The country’s largest education union has demanded action to make teaching a “genuinely equal” profession for women.
To mark International Women’s Day on March 8, the National Education Union has challenged the government to address the fact that while teaching is a predominantly female job, women teachers are still paid less on average than men, on top of the burdens of unpaid overtime and the public sector pay cap.
The average pay for women teachers is £2,900 less than for men (£37,700 compared with £40,660), according to Department for Education data.
Our members will continue to challenge sexist stereotypes in the classroom
The pay gap is even worse in leadership positions, where women heads earn on average £5,700 less than men in equivalent roles.
Women headteachers aged 60 or over fare the worst, earning £13,500 (or 16 per cent) less than men. This is compared to £11,300 less for those in their 50s, £7,700 less for those in their 40s, and £5,400 less for those aged under 40.
An NEU pay survey last year also found a third of teachers who were eligible for progression but who had been absent for all or part of the 2016-17 school year due to pregnancy or maternity leave had been denied a new position.
More than half (61 per cent) of these teachers said that they had been specifically told that they had been denied progression because of their absence, even though maternity and pregnancy discrimination is unlawful.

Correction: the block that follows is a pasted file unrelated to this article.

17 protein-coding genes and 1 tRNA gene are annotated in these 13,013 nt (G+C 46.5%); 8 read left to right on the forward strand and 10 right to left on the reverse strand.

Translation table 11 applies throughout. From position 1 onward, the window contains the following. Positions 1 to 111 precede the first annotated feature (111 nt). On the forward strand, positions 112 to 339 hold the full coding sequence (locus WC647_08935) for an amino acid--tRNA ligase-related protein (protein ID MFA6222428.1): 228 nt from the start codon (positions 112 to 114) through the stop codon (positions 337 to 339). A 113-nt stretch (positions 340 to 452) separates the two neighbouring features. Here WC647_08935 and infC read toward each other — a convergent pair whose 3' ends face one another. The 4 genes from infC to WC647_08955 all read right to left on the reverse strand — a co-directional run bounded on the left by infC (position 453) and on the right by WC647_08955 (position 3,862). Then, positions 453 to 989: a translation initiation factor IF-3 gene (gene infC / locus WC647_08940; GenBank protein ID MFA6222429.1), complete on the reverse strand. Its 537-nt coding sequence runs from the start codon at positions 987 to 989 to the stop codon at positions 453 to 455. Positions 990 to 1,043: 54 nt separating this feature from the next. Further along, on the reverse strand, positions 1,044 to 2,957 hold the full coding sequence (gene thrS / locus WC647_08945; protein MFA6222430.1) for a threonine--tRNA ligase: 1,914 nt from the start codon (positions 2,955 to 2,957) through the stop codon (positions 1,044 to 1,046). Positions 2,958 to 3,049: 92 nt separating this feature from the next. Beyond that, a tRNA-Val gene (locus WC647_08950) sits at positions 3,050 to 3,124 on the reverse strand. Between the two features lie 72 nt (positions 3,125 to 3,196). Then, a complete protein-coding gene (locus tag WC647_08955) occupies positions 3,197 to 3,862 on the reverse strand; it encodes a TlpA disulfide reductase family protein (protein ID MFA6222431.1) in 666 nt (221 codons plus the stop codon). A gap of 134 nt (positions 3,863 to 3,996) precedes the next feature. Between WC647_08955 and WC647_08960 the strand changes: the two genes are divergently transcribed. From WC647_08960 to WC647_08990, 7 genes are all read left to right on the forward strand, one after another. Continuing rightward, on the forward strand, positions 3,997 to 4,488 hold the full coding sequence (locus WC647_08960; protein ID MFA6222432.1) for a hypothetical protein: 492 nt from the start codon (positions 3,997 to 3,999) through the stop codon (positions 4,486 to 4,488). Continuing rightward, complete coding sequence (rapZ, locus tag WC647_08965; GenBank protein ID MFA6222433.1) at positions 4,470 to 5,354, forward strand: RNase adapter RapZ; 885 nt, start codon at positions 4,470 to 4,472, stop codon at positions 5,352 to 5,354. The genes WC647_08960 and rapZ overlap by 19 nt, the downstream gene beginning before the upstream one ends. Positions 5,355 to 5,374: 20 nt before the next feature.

The current overall gender pay gap between men and women stands at 18 per cent, but in education it is even wider, at 27 per cent. This means the average woman in teaching effectively works for free for even longer – more than a quarter of the year, or 97 days.
TUC general secretary Frances O’Grady said “paying lip service to the problem is not good enough”.
“We need to remove the barriers that stop women going into better paid, male-dominated professions, and we must improve pay for vital, but undervalued, jobs that are predominantly done by women,” she said.
Kevin Courtney, the joint general secretary of the National Education Union, added: “Our members will continue to challenge sexist stereotypes in the classroom; the National Education Union will challenge unlawful discrimination in pay decisions. It is time for the government to step up and offer a fair deal for women teachers.”
A DfE spokesperson said: “We want to see more great teachers, both male and female, enter the profession and make sure that excellent female teachers get the right support and opportunities to progress into school leadership.
“To help do this, we have introduced a number of initiatives, such as the Women Leading in Education programme, and in December 2017 we announced an £1.8 million fund to help schools increase the diversity of their senior teams.
“We are one of the first countries in the world to require all large employers to publish their gender pay gap and bonus data. Employers in the public sector, including academy trusts, have until March 30, 2018 to report.”